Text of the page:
September 26, 2013
Chinese wheat prices have hit record peaks due to dwindling high-quality supplies and growing expectations state purchase prices will rise before the planting season begins next month. Beijing, keen to encourage farmers to grow more wheat for the 2014 harvest, is expected to announce an increase in the price it pays for grain for its national stockpiles before planting begins in October.
Rising domestic prices could stoke Chinese demand for imported wheat, triggering another round of overseas purchases by the world’s top wheat producer, analysts said. “If the price gap widens further, China could step up imports from Australia, Canada and may also be interested in US hard-red spring wheat,” said an industry analyst with an official think-tank. He declined to be named as he is not authorised to talk to the media.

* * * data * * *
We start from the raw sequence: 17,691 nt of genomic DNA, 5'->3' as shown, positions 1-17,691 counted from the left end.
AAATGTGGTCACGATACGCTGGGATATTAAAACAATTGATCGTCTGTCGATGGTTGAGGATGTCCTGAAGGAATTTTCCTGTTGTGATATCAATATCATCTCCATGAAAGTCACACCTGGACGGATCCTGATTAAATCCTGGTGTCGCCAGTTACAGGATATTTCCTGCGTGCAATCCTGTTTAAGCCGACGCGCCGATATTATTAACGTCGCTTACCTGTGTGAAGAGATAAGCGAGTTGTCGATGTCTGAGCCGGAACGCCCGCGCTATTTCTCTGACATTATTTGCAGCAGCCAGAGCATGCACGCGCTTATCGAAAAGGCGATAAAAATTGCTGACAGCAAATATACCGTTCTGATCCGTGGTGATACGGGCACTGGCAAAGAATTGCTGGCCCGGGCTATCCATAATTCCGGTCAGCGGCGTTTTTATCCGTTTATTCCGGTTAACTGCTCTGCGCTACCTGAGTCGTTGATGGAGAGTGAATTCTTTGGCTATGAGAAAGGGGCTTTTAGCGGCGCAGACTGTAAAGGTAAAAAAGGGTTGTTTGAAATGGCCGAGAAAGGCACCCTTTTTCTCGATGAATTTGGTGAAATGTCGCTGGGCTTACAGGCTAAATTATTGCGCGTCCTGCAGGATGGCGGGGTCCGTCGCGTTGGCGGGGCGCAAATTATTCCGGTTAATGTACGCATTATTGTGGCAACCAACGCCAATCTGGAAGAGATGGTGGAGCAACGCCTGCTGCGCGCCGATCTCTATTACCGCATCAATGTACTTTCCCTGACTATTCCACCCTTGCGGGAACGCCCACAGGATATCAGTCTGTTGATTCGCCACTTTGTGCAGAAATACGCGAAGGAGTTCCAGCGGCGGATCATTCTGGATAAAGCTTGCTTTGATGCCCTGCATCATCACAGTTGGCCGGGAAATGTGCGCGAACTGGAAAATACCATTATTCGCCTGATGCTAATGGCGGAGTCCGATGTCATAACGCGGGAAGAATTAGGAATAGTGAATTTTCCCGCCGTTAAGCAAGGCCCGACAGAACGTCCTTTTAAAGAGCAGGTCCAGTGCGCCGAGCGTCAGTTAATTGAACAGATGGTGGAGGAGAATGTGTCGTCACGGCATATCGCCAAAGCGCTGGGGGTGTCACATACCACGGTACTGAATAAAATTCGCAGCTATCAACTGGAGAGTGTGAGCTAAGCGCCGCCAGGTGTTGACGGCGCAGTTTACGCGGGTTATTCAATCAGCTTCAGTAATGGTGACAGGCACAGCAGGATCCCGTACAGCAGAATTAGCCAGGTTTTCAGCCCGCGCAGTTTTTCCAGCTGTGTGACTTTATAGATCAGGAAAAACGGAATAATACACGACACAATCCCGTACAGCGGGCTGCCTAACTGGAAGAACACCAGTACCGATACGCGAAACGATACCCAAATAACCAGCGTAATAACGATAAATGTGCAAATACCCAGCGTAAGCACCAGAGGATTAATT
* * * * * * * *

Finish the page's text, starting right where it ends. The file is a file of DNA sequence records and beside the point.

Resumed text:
China has already bought more than 6 million tonnes of wheat from the United States – predominantly soft-red winter wheat – as well as Australia after bad weather damaged domestic crops, the China National Grain and Oils Information Centre said this week. Prices for standard quality wheat reached 2,560 yuan ($420) per tonne in the top growing region of Henan on Tuesday, up 9.4 percent since the latest harvest hit markets in June.
High-quality wheat in the major consuming southern province of Guangdong reached 2,900 yuan per tonne, up 8.2 percent from June. The most-active Zhengzhou wheat futures for January 2014 delivery touched a record high of 2,885 yuan per tonne on Tuesday, but had eased to 2,845 yuan per tonne by 0102 GMT on Wednesday.
Chinese prices in the south of the country make US hard red spring wheat competitive even after tax and freight. “Wheat consumption comes to a seasonal peak around now, but supply is not promising. Wheat supply in the market is pretty tight,” said Zhang Weiwei, an analyst with New Era Futures. Flour mills typically step up purchases and build inventories ahead of traditional holidays in October. The market expects Beijing to raise its minimum purchase price by 9 percent from last year’s price of 2,240 yuan ($370) per tonne, Zhang said. Farmers are also holding back from selling in the hope that prices will push higher, analysts said.